Town hall in Vattetot-sur-Mer near Étretat, Seine Maritime, Normandy. Known as a settlement since the Roman times, Étretat had a pretty uneventful history. By the end of the 18th century, before the French Revolution, it was a tiny fishing village only known for its oyster farms supplying seafood to the table of Marie Antoinette, Queen of France and wife of Louis XVI. Étretat’s time to shine came in the 19th century when a balneological station was started here which, coupled with the construction of posh villas, helped turn it into a fashionable resort. The exceptional natural beauty of the place stole the show, with white chalk cliffs the main attraction. Located in Pays de Caux’s Côte d’Albatre (i.e. the Alabaster Coast), Étretat is known for some of its most spectacular cliffs. La Falaise d’Aval, la Falaise d’Amont and la Manneporte all boast of naturally formed erosion archs. L’Aiguille (i.e. the Needle) is another notable cliff, a sharp-edged cone rising some 60 meters above water. No wonder that picturesque and dramatic scenery drew the attention of numerous artists, impressionist and realist alike, who came here for inspiration. Claude Monet, Camille Pissarro, Pierre-August Renoir, Gustave Courbet, Henri Matisse and Vassili Polenov are just a few most famous artists who painted local landscapes. Literature big guns had their connections with Étretat, too, including Guy de Maupassant, Maurice Maeterlinck, Algernon Swinburn, Maurice Leblanc and Georges Simenon. Nowadays, Étretat is one of the Normandy’s major tourist destinations [November 27, 2015].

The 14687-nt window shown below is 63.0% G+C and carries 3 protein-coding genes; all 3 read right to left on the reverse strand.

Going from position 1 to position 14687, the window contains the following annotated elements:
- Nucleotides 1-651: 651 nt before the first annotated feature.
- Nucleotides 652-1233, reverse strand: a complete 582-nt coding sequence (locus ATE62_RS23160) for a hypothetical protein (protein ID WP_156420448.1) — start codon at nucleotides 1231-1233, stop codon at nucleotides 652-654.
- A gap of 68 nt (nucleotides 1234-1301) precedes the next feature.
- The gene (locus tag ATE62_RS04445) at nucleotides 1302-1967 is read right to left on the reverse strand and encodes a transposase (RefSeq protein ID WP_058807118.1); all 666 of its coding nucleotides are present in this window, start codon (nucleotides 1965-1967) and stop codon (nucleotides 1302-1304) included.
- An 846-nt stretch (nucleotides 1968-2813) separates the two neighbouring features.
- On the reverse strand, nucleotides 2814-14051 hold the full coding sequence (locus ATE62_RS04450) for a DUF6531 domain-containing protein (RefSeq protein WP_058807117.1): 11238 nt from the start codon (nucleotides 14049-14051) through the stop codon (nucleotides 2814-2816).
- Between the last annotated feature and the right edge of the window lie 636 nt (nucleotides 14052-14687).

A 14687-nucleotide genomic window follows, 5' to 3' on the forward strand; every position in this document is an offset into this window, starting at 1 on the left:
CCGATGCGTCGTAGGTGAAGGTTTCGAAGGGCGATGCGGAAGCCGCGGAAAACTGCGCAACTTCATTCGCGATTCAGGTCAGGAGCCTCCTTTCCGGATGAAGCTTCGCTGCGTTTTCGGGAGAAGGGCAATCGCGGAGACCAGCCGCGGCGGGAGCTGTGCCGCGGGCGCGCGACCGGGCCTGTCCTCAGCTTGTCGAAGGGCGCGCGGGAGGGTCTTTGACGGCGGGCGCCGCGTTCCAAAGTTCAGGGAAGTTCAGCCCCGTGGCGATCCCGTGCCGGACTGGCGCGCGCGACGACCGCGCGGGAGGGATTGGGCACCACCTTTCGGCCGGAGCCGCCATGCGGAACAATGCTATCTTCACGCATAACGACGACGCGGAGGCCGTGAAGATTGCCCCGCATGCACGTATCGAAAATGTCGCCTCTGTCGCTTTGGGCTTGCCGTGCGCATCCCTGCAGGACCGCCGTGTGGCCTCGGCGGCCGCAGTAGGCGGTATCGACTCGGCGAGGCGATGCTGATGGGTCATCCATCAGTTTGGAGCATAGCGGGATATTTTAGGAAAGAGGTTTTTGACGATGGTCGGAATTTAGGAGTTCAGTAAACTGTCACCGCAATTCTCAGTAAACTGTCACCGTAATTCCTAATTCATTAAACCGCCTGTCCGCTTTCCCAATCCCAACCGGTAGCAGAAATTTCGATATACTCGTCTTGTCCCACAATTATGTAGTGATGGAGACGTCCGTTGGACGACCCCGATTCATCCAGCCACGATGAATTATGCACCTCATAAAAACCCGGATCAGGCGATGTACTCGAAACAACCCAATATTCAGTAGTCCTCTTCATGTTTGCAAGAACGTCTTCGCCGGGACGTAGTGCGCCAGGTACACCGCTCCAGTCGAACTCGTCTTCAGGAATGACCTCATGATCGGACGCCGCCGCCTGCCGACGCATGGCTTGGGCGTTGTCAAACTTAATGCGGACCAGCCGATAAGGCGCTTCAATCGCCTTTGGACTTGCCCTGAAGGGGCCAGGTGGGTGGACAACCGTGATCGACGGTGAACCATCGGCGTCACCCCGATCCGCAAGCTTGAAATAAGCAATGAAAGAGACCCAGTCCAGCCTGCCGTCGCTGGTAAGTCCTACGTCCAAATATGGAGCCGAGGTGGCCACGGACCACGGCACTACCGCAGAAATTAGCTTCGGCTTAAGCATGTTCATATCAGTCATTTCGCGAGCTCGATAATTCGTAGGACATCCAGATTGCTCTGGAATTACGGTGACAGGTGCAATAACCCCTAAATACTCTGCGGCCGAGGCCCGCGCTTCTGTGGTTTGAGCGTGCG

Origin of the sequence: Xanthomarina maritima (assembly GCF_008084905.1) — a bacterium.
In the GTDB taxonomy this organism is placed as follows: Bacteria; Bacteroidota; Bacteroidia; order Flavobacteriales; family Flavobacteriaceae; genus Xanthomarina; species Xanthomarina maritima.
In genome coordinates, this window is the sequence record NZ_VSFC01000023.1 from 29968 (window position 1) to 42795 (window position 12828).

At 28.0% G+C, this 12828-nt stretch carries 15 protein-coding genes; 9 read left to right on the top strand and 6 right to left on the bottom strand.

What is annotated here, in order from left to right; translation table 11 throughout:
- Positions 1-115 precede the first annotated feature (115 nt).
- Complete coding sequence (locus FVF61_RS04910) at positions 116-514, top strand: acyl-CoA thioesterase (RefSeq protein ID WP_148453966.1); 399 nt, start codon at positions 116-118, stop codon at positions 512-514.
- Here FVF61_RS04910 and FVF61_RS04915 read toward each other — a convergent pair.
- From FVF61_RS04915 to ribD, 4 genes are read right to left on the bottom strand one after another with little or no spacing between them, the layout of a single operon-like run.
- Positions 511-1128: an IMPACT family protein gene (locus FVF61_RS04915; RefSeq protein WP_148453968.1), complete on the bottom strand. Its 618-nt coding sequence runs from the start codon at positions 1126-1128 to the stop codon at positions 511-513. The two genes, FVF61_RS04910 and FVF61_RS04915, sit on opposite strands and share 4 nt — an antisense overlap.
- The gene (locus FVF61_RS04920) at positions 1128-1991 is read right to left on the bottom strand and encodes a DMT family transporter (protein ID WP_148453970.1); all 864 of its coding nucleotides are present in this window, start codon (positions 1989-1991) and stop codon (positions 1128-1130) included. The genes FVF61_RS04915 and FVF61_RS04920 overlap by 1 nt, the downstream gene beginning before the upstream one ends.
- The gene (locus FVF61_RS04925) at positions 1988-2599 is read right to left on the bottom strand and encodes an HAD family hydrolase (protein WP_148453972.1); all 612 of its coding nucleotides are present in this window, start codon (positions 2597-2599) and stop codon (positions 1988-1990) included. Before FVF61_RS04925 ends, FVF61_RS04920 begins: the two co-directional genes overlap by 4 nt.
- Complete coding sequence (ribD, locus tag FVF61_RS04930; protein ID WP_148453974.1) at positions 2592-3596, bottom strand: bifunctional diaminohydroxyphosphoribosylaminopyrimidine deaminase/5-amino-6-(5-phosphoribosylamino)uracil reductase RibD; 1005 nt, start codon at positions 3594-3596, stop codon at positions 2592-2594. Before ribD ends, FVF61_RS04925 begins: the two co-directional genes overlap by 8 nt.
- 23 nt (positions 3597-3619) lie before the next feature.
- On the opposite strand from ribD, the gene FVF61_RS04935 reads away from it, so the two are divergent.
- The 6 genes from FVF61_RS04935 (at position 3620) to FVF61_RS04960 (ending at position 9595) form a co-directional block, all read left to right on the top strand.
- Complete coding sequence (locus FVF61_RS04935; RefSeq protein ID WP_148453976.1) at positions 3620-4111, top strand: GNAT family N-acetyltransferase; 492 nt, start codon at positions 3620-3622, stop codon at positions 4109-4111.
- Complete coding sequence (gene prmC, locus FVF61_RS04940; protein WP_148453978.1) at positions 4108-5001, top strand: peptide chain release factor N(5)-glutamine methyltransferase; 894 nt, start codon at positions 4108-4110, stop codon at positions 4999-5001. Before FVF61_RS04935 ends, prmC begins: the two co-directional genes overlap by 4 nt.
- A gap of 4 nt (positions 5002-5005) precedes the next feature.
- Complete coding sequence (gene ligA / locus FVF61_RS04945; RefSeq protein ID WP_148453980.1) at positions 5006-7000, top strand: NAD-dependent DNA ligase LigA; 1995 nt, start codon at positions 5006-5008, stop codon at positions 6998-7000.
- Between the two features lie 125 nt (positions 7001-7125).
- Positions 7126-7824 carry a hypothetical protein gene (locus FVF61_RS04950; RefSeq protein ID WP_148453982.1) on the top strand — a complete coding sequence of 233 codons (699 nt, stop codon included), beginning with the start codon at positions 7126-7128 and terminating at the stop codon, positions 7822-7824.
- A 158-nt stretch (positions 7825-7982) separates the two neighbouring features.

Posted by >Yuri Rapoport on 2018-05-14 16:54:56